But this one was particuarly tragic because there was a trench box sitting about 100 yards away from the accident site and the township's quality-control inspector has made repeated suggestions to workers and company officials to use the trench box. There had also been another trench collapse two weeks before Partin was killed.
OSHA took this case more seriously than most, at least initially, finding seven willful violations and fining the company $382,875, which was the largest fine for a trench collapse ever issued in Pennsylvania (although it was later reduced to $100,000). Then last October, the U.S. Attorney in Pittsburgh charged Partin's employer, Glen Wagner and Wagner Excavation Services, with willful violation of Occupational Safety and Health Administration regulations.
Wagner pleaded guilty the following week, but reached a plea agreement with the prosecutor, promising that he and his company would each pay a fine of $25,000 and restitution to the victim's family under terms set by the court. Prior to the plea agreement, Wagner had faced up to six months in jail, $250,000 in fines and a year of probation for the misdemeanor charge.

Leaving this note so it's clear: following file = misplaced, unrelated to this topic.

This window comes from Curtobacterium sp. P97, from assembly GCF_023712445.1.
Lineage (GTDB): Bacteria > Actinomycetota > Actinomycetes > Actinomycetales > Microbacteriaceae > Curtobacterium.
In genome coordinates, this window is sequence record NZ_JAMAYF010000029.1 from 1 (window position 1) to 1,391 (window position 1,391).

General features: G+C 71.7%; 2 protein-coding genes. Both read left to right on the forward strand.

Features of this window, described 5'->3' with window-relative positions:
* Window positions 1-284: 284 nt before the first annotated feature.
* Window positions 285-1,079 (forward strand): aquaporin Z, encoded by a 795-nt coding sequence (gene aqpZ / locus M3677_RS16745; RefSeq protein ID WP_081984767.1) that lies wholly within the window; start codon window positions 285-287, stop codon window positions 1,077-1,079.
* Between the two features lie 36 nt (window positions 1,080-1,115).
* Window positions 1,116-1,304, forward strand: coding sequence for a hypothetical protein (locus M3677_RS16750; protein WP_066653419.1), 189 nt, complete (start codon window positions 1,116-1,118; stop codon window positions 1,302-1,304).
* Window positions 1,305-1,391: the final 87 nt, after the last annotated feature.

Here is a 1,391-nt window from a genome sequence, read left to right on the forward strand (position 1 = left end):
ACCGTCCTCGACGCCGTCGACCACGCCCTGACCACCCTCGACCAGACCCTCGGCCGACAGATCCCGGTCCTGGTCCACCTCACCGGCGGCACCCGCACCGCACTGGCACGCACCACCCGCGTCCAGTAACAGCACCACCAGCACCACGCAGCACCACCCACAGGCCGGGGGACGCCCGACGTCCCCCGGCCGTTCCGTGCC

Earlier this week, Wagner was sentenced to three years' probation, six months home arrest and fined $25,000. Wagner and his company will also pay $100,000 in OSHApenalties, a reduction from the original $382,875.
What I said when the plea agreement was announced is still true:
I obviously don't know any of the details of this case, but what's the point of filing criminal charges if you're going to let the guy off with another $25,000? If the case is weak, why bother filing charges in the first place, and if it's a strong case, why settle a few days later for a fraction of the possible penalty?I mean, with a trench box sitting next to the site, with warnings by the quality control inspector, and a trench more than two times as deep as it should have been, you can't have a more "willful" citation.
Is this supposed to be an effective lesson for workpace killers?